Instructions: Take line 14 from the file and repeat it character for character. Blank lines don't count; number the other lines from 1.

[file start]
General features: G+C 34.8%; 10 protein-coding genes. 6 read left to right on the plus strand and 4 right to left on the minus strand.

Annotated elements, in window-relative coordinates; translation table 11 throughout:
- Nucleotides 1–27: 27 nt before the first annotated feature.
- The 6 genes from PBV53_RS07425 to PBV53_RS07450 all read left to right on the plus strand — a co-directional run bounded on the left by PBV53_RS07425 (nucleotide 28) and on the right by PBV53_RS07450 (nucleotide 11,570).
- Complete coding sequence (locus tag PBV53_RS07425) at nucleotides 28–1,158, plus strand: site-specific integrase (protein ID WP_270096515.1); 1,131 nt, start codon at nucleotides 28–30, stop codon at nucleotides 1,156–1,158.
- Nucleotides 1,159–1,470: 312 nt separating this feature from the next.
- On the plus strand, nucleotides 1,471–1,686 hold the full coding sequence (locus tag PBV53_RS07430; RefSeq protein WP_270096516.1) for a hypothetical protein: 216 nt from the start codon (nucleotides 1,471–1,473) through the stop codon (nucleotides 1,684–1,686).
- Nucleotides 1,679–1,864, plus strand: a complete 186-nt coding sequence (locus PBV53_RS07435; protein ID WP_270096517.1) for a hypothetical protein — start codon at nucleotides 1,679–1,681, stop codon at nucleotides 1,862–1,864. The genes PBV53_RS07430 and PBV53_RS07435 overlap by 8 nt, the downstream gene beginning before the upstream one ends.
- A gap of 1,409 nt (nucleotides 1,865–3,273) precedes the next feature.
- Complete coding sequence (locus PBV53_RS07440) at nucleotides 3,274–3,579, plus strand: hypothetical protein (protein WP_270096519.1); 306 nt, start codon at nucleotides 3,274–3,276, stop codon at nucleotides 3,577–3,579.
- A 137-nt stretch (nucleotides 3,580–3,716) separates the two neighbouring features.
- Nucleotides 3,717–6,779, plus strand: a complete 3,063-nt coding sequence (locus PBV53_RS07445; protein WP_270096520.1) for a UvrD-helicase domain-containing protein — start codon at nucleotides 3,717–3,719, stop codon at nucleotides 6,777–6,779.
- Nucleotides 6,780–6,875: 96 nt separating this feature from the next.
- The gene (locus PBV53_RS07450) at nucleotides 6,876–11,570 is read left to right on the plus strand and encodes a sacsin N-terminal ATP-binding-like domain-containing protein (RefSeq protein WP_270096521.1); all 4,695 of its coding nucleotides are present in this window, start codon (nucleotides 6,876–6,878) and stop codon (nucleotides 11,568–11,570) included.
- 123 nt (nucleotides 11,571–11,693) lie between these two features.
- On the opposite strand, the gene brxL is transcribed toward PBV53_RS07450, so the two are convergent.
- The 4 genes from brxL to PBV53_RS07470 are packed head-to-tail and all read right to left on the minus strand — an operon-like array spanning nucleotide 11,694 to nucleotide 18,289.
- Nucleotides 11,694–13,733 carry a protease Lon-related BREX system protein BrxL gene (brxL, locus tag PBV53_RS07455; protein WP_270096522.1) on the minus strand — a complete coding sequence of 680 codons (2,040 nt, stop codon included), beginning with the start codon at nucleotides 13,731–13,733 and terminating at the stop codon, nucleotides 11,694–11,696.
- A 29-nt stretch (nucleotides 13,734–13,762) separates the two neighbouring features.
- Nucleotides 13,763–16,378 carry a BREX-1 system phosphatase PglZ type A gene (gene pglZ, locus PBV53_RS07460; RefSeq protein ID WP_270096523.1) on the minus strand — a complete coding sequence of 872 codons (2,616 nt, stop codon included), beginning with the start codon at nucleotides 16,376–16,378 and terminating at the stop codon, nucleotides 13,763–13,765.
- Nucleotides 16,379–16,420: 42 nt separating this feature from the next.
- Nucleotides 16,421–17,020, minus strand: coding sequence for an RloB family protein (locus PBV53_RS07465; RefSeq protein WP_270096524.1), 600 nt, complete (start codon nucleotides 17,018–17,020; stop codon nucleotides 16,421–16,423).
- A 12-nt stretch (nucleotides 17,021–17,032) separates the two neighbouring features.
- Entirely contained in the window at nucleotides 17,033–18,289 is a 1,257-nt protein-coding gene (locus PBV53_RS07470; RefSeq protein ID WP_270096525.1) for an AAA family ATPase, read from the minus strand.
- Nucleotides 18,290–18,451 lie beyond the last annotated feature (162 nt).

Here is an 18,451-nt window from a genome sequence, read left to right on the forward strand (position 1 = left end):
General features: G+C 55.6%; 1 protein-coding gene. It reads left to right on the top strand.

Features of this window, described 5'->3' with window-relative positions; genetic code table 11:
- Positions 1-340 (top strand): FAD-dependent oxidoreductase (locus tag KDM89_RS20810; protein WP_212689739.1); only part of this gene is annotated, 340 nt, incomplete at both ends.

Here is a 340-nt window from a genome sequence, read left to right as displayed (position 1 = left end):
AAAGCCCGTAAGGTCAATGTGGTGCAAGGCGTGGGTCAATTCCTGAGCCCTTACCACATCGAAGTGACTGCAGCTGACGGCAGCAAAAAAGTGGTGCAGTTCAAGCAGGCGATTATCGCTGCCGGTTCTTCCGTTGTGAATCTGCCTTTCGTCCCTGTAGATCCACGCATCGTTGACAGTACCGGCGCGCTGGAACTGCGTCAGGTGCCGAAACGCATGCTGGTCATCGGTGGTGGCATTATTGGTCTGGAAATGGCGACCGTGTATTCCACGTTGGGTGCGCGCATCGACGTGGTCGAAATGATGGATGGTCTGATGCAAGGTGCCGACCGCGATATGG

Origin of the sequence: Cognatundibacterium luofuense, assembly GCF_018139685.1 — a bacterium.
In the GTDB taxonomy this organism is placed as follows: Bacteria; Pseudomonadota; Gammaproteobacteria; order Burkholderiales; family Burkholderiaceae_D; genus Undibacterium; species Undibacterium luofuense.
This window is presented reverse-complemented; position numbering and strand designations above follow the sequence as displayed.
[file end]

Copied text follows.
- The gene (locus PBV53_RS07450) at nucleotides 6,876–11,570 is read left to right on the plus strand and encodes a sacsin N-terminal ATP-binding-like domain-containing protein (RefSeq protein WP_270096521.1); all 4,695 of its coding nucleotides are present in this window, start codon (nucleotides 6,876–6,878) and stop codon (nucleotides 11,568–11,570) included.